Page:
What do YOU have in your Context list? Pls share it here


Thank you for the comments, @deepeddy. I am going to revisit my approach. Does it make more sense to have @People as a context and then a subcontext for each person (i.e., attorney, client, or other person regardless of their status) then to have @Attorneys, @Clients, and @Others with sub-subcontexts with each individual then labeled a sub-subcontext?


That seems to be up to what works for you. Don’t be afraid to revisit your schema down the road and decide if it works for you or not.

In fact, I’d put a repeating task in place to revisit the schema every few months.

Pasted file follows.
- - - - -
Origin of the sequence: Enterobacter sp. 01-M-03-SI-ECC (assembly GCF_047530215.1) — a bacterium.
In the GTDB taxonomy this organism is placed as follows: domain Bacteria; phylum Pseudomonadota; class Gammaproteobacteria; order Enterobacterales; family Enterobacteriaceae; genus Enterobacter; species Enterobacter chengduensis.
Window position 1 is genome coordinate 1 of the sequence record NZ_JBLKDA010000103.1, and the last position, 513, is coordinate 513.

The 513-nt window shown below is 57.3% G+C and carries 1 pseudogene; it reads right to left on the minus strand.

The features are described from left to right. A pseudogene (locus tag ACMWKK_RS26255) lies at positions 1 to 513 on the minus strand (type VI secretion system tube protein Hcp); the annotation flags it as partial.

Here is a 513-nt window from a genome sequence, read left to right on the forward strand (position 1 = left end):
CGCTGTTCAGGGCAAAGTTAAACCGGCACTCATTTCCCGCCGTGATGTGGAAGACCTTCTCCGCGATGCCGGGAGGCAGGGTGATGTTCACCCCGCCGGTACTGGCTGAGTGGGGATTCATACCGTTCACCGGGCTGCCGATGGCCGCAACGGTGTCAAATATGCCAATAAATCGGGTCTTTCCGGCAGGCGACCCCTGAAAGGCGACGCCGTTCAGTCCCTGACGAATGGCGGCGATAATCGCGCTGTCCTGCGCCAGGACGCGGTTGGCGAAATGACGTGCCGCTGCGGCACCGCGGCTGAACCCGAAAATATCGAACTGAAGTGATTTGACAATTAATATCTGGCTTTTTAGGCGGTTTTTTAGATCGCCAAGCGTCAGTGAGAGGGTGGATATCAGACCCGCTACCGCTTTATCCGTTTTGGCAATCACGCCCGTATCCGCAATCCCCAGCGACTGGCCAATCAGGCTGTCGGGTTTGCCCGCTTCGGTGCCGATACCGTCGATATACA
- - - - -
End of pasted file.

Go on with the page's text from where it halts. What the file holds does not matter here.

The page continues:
Personally, I created a mind-map of both my contexts contexts and my projects which I revisit every few months.

The “Who, What, Where, When” context scheme turned up in about my 3rd or 4th iteration.

Also, I wasn’t able to really make OmniFocus work for me until I had both my work and personal life using it.


@bradleybclark. I suspect you are mixing contexts and organisation.

For example, How do you anticipate using the Follow-Up contexts?

You may not need the Follow-Up contexts. If you put a task in your Daily list for 'sweep Delegated Tasks - Anyone need chasing?’ With the repeat set as ‘defer another’ one day then you will get the regular prompt to chase overdue stuff. Waiting on could be treated similarly - 'Check waiting On - does anyone need chasing?’